AHPRA’s guidelines: Can someone tell me what just happened?

AHPRA social media policyFor those who haven’t followed the lively debate about the revised advertising guidelines for Australian health professionals, this post from last week explains it all. In summary, the Australian Health Practitioner Regulation Agency now says in its new guidelines that practitioners can be fined if patients post online testimonials praising the clinical care they received.

Last Friday, it seemed as if AHPRA had backed down on the harsh regulation. But is this really the case?

What does AHPRA say?

First of all, here’s a quote from the current guidelines:

a review (…) that states ‘Practitioner was quick to diagnose my illness and gave excellent treatment’, is a testimonial which references clinical care and is considered in breach of the National Law.

The guidelines also state that health practitioners must take steps to remove unsolicited testimonials appearing on any (social media) website not under their control. However, last Friday the medical board put out a media statement on the AHPRA website saying this:

The advertising guidelines apply to testimonials in the context of advertising (…) there is a clear difference between advertising – which requires an intent to promote the health services – and unsolicited online comment over which practitioners do not usually have control (…). The Board recognises that practitioners are unable to control what is written about them in a public forum.

The full statement can be found here.

3 unanswered questions

Indeed, this sounds a lot better than the official advertising guidelines – the medical press have used the words ‘backflip‘ and ‘backdown‘. However, the guidelines have not been updated, which leaves the following three questions unanswered:

1. If a patient posts a comment on my Facebook page stating that I gave excellent treatment, this is still considered in breach of the National Law according to AHPRA’s guidelines and I may be up for a fine if I don’t delete this friendly post. Will I be able to defend myself by referring to the media statement posted on the AHPRA website on 7 March 2014? If AHPRA is serious, the guidelines should be changed in accordance to their statement.

2. Health professionals need to know why our feedback about exactly this issue has not been taken on board in an earlier stage. The first draft guidelines appeared in 2012 and health practitioners were not impressed. The rules were already clear: we knew that testimonials in advertising are a no-go (and I don’t mean unsolicited Facebook comments from patients) – and of course this applies to websites, social media, the classroom, the elevator and anywhere else.

In AHPRA’s udated draft guidelines (2013) the issue of patient feedback vs testimonials had not been addressed, which again led to a storm of online comments as well as another lot of official submissions. See also this post (April 2013). As we know, the final version was published last month and positive patient feedback is not allowed, but then again on Friday the board seemed to think that patient comments are not advertising.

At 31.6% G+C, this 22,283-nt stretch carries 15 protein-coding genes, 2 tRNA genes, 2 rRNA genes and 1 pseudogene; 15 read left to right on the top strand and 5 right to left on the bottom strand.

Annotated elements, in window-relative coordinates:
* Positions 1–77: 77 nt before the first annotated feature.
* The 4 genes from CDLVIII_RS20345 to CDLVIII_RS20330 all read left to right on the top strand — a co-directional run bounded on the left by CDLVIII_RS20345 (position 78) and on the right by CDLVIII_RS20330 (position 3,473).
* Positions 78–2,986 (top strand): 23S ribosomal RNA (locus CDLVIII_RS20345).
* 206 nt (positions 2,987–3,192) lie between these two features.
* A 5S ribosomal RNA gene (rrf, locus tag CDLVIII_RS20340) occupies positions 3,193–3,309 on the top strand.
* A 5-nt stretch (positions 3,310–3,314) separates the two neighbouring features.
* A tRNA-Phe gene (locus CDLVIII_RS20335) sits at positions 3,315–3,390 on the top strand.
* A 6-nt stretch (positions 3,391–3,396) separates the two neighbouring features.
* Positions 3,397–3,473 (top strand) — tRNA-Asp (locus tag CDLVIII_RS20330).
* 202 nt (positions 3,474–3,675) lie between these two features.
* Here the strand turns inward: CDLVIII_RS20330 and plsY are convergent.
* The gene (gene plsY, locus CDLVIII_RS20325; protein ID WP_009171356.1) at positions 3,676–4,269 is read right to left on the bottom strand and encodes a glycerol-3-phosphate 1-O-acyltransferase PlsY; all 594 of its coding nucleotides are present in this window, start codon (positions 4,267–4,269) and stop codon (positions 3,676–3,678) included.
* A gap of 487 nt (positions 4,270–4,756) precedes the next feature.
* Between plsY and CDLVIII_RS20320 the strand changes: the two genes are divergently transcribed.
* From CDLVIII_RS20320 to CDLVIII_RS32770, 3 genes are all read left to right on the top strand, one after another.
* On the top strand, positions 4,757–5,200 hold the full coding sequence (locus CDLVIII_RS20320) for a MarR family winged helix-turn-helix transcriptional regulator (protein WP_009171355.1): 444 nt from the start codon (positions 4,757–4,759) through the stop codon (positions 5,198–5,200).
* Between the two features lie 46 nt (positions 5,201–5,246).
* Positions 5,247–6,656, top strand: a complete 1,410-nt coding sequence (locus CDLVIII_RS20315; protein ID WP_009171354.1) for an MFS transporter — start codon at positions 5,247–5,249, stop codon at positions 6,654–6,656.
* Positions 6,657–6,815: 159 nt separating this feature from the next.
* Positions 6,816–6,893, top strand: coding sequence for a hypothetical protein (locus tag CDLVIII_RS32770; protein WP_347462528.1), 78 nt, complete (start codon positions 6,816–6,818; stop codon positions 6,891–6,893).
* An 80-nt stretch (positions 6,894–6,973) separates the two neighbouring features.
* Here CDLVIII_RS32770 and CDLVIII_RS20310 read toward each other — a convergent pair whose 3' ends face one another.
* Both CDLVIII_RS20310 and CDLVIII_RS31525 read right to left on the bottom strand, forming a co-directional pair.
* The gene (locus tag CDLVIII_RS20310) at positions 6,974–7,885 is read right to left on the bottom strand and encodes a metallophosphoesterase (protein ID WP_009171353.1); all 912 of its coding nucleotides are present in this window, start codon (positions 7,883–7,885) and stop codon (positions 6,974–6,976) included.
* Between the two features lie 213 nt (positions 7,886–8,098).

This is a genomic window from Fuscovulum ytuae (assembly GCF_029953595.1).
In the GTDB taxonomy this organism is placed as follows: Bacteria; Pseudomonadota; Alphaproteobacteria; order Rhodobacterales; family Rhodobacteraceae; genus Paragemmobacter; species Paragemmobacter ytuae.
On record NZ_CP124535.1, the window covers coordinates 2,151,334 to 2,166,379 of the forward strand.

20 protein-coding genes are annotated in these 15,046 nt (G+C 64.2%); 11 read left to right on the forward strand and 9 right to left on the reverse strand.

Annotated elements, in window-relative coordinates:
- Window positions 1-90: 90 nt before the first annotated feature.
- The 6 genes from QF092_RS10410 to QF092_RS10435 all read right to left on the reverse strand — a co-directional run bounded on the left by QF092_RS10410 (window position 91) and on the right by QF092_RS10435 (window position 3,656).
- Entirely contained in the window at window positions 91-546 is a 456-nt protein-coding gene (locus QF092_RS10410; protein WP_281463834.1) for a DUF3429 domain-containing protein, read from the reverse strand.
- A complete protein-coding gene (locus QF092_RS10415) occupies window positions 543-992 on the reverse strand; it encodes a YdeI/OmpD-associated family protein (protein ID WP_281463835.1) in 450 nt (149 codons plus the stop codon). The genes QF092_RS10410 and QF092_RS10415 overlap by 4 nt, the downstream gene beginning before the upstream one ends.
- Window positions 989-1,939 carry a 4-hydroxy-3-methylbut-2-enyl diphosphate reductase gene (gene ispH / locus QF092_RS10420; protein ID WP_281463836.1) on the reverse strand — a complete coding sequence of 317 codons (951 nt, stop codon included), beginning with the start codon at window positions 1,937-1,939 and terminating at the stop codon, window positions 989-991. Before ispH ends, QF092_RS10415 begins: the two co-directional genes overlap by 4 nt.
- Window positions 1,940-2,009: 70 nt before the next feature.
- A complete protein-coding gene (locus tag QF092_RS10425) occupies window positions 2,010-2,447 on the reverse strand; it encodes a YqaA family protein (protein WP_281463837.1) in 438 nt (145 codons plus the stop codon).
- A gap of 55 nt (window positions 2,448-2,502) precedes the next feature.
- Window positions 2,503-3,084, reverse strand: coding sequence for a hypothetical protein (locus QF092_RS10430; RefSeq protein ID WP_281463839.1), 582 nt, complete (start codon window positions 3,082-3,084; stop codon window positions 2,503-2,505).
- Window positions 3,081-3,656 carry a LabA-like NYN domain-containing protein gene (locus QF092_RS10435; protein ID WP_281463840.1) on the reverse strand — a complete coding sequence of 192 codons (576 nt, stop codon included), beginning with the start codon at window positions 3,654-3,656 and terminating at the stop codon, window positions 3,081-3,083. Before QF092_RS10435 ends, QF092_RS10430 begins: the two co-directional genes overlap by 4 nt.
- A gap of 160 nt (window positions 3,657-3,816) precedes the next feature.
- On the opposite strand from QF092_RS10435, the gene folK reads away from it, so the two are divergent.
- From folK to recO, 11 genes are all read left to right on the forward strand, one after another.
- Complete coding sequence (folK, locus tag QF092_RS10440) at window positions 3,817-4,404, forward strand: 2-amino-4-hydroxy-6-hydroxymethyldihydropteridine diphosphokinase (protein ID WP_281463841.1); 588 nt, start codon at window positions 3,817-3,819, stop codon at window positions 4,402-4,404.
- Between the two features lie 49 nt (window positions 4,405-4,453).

3. As the advertising guidelines are common to all national boards (e.g. dental, nursing & midwifery, psychology etc) we need to know if and how the statement by the medical board will be applied to the other 13 disciplines.

Don’t get me wrong, I’m happy with the clarification by medical board chair, Dr Joanna Flynn, and I agree it is a step in the right direction. But it still seems unnecessary government interference, and, after three revisions, the guidelines leave important questions unanswered.

8 thoughts on “AHPRA’s guidelines: Can someone tell me what just happened?

  1. On the comments Wednesday/Thursday someone posted a link to RateMD’s review page for Dr Joanna Flynn (Chair of the APHRA Board) and pointed out that she could be in breach of their own ruling. Thursday some posted an even more glowing review of Dr Flynn on the site and mysteriously APHRA, who normally takes no notice of what Australian Doctor and the like comments about them, changed their position. Could there be a connection ? I suggested this to Australian Doctor but they would not publish my comment

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  2. Pingback: NACCHO health social media news: Can Doctors be fined if patients use social media to compliment the Doc? | NACCHO Aboriginal Health News Alerts

  3. Pingback: I just received this interesting response from AHPRA « Doctor's bag

  4. This is emblematic of AHPRA and we should have expected nothing less (and certainly nothing more). I would love to know of the extent of this “consultation” that they mention. If it was anything like their consultation on their Social Media Policy, Daleks discuss things more openly. And now, they seem to think that the height of responsiveness is to ‘wait another 3 years’. It would be funny if this was not our peak professional regulatory authority.

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  5. Pingback: Major inconsistency in AHPRA/National Boards guidelines on social media | Michael Tam

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